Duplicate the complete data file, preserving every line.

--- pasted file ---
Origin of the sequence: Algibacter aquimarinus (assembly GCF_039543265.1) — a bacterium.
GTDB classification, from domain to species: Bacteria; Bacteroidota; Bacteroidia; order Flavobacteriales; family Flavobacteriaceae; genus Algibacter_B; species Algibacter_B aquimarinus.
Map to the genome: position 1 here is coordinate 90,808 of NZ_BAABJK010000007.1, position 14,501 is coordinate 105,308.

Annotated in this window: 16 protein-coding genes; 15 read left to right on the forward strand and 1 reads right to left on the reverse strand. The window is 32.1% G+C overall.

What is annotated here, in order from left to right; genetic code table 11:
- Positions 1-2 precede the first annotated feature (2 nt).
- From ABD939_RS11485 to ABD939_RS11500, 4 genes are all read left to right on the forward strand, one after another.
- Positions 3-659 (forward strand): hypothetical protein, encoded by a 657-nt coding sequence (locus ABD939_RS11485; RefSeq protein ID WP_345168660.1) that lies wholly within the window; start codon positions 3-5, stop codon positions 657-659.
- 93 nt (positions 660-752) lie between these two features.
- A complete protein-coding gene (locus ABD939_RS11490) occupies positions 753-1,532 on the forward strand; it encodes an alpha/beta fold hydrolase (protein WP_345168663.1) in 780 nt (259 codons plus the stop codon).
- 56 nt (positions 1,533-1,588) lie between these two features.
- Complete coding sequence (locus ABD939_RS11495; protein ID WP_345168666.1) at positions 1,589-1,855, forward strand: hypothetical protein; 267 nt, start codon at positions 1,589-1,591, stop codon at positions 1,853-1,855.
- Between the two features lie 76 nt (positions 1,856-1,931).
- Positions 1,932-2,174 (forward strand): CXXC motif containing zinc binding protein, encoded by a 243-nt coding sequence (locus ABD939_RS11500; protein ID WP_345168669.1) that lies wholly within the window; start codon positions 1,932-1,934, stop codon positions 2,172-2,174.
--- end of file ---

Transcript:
Origin of the sequence: Algibacter aquimarinus (assembly GCF_039543265.1) — a bacterium.
GTDB classification, from domain to species: Bacteria; Bacteroidota; Bacteroidia; order Flavobacteriales; family Flavobacteriaceae; genus Algibacter_B; species Algibacter_B aquimarinus.
Map to the genome: position 1 here is coordinate 90,808 of NZ_BAABJK010000007.1, position 14,501 is coordinate 105,308.

Annotated in this window: 16 protein-coding genes; 15 read left to right on the forward strand and 1 reads right to left on the reverse strand. The window is 32.1% G+C overall.

What is annotated here, in order from left to right; genetic code table 11:
- Positions 1-2 precede the first annotated feature (2 nt).
- From ABD939_RS11485 to ABD939_RS11500, 4 genes are all read left to right on the forward strand, one after another.
- Positions 3-659 (forward strand): hypothetical protein, encoded by a 657-nt coding sequence (locus ABD939_RS11485; RefSeq protein ID WP_345168660.1) that lies wholly within the window; start codon positions 3-5, stop codon positions 657-659.
- 93 nt (positions 660-752) lie between these two features.
- A complete protein-coding gene (locus ABD939_RS11490) occupies positions 753-1,532 on the forward strand; it encodes an alpha/beta fold hydrolase (protein WP_345168663.1) in 780 nt (259 codons plus the stop codon).
- 56 nt (positions 1,533-1,588) lie between these two features.
- Complete coding sequence (locus ABD939_RS11495; protein ID WP_345168666.1) at positions 1,589-1,855, forward strand: hypothetical protein; 267 nt, start codon at positions 1,589-1,591, stop codon at positions 1,853-1,855.
- Between the two features lie 76 nt (positions 1,856-1,931).
- Positions 1,932-2,174 (forward strand): CXXC motif containing zinc binding protein, encoded by a 243-nt coding sequence (locus ABD939_RS11500; protein ID WP_345168669.1) that lies wholly within the window; start codon positions 1,932-1,934, stop codon positions 2,172-2,174.